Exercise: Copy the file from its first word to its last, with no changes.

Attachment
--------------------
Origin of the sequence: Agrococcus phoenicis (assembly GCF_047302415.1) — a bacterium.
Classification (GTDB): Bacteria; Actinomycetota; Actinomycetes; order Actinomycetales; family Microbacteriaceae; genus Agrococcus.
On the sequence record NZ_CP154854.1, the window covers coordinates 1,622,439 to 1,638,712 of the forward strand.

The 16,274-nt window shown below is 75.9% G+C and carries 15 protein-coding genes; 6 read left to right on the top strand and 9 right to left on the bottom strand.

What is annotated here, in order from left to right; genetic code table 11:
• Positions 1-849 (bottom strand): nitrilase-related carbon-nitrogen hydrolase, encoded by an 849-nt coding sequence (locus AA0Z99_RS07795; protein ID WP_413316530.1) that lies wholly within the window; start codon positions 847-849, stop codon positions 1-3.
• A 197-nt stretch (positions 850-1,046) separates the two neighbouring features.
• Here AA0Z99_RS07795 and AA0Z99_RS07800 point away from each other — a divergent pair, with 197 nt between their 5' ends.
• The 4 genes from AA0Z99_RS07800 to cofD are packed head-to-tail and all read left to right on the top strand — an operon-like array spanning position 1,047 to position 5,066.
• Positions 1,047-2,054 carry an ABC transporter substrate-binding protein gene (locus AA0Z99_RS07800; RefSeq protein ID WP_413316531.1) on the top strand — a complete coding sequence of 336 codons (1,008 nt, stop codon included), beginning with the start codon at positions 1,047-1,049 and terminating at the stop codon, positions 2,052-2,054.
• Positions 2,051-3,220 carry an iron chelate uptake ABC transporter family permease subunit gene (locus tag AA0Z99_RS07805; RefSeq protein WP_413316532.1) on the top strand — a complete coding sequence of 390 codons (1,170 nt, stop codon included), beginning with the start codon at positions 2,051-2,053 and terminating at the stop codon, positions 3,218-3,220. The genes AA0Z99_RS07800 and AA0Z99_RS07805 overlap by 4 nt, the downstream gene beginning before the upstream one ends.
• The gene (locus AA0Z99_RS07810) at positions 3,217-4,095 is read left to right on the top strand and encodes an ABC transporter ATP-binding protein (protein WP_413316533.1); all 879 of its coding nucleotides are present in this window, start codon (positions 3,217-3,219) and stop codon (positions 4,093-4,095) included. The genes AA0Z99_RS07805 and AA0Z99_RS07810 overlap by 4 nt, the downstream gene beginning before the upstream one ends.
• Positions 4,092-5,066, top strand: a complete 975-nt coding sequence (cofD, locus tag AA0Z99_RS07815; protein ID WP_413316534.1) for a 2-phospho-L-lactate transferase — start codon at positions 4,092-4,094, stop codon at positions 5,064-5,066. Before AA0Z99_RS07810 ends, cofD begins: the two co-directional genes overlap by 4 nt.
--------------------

Origin of the sequence: Agrococcus phoenicis (assembly GCF_047302415.1) — a bacterium.
Classification (GTDB): Bacteria; Actinomycetota; Actinomycetes; order Actinomycetales; family Microbacteriaceae; genus Agrococcus.
On the sequence record NZ_CP154854.1, the window covers coordinates 1,622,439 to 1,638,712 of the forward strand.

The 16,274-nt window shown below is 75.9% G+C and carries 15 protein-coding genes; 6 read left to right on the top strand and 9 right to left on the bottom strand.

What is annotated here, in order from left to right; genetic code table 11:
• Positions 1-849 (bottom strand): nitrilase-related carbon-nitrogen hydrolase, encoded by an 849-nt coding sequence (locus AA0Z99_RS07795; protein ID WP_413316530.1) that lies wholly within the window; start codon positions 847-849, stop codon positions 1-3.
• A 197-nt stretch (positions 850-1,046) separates the two neighbouring features.
• Here AA0Z99_RS07795 and AA0Z99_RS07800 point away from each other — a divergent pair, with 197 nt between their 5' ends.
• The 4 genes from AA0Z99_RS07800 to cofD are packed head-to-tail and all read left to right on the top strand — an operon-like array spanning position 1,047 to position 5,066.
• Positions 1,047-2,054 carry an ABC transporter substrate-binding protein gene (locus AA0Z99_RS07800; RefSeq protein ID WP_413316531.1) on the top strand — a complete coding sequence of 336 codons (1,008 nt, stop codon included), beginning with the start codon at positions 1,047-1,049 and terminating at the stop codon, positions 2,052-2,054.
• Positions 2,051-3,220 carry an iron chelate uptake ABC transporter family permease subunit gene (locus tag AA0Z99_RS07805; RefSeq protein WP_413316532.1) on the top strand — a complete coding sequence of 390 codons (1,170 nt, stop codon included), beginning with the start codon at positions 2,051-2,053 and terminating at the stop codon, positions 3,218-3,220. The genes AA0Z99_RS07800 and AA0Z99_RS07805 overlap by 4 nt, the downstream gene beginning before the upstream one ends.
• The gene (locus AA0Z99_RS07810) at positions 3,217-4,095 is read left to right on the top strand and encodes an ABC transporter ATP-binding protein (protein WP_413316533.1); all 879 of its coding nucleotides are present in this window, start codon (positions 3,217-3,219) and stop codon (positions 4,093-4,095) included. The genes AA0Z99_RS07805 and AA0Z99_RS07810 overlap by 4 nt, the downstream gene beginning before the upstream one ends.
• Positions 4,092-5,066, top strand: a complete 975-nt coding sequence (cofD, locus tag AA0Z99_RS07815; protein ID WP_413316534.1) for a 2-phospho-L-lactate transferase — start codon at positions 4,092-4,094, stop codon at positions 5,064-5,066. Before AA0Z99_RS07810 ends, cofD begins: the two co-directional genes overlap by 4 nt.